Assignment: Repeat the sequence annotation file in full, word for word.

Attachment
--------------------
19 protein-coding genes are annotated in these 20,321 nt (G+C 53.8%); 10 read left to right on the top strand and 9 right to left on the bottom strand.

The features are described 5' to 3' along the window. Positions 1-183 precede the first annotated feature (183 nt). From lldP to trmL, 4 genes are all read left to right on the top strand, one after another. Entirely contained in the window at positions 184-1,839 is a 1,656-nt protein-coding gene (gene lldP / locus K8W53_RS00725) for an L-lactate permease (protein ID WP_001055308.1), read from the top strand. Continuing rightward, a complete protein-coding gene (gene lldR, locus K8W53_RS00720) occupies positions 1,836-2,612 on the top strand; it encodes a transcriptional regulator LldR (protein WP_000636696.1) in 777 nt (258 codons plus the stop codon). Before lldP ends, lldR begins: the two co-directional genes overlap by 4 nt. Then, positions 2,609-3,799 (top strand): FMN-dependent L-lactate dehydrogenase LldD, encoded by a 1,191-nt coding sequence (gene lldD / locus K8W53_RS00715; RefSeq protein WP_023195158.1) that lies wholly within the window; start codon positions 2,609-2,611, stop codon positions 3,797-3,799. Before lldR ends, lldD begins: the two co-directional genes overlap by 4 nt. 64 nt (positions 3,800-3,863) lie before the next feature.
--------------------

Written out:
19 protein-coding genes are annotated in these 20,321 nt (G+C 53.8%); 10 read left to right on the top strand and 9 right to left on the bottom strand.

The features are described 5' to 3' along the window. Positions 1-183 precede the first annotated feature (183 nt). From lldP to trmL, 4 genes are all read left to right on the top strand, one after another. Entirely contained in the window at positions 184-1,839 is a 1,656-nt protein-coding gene (gene lldP / locus K8W53_RS00725) for an L-lactate permease (protein ID WP_001055308.1), read from the top strand. Continuing rightward, a complete protein-coding gene (gene lldR, locus K8W53_RS00720) occupies positions 1,836-2,612 on the top strand; it encodes a transcriptional regulator LldR (protein WP_000636696.1) in 777 nt (258 codons plus the stop codon). Before lldP ends, lldR begins: the two co-directional genes overlap by 4 nt. Then, positions 2,609-3,799 (top strand): FMN-dependent L-lactate dehydrogenase LldD, encoded by a 1,191-nt coding sequence (gene lldD / locus K8W53_RS00715; RefSeq protein WP_023195158.1) that lies wholly within the window; start codon positions 2,609-2,611, stop codon positions 3,797-3,799. Before lldR ends, lldD begins: the two co-directional genes overlap by 4 nt. 64 nt (positions 3,800-3,863) lie before the next feature.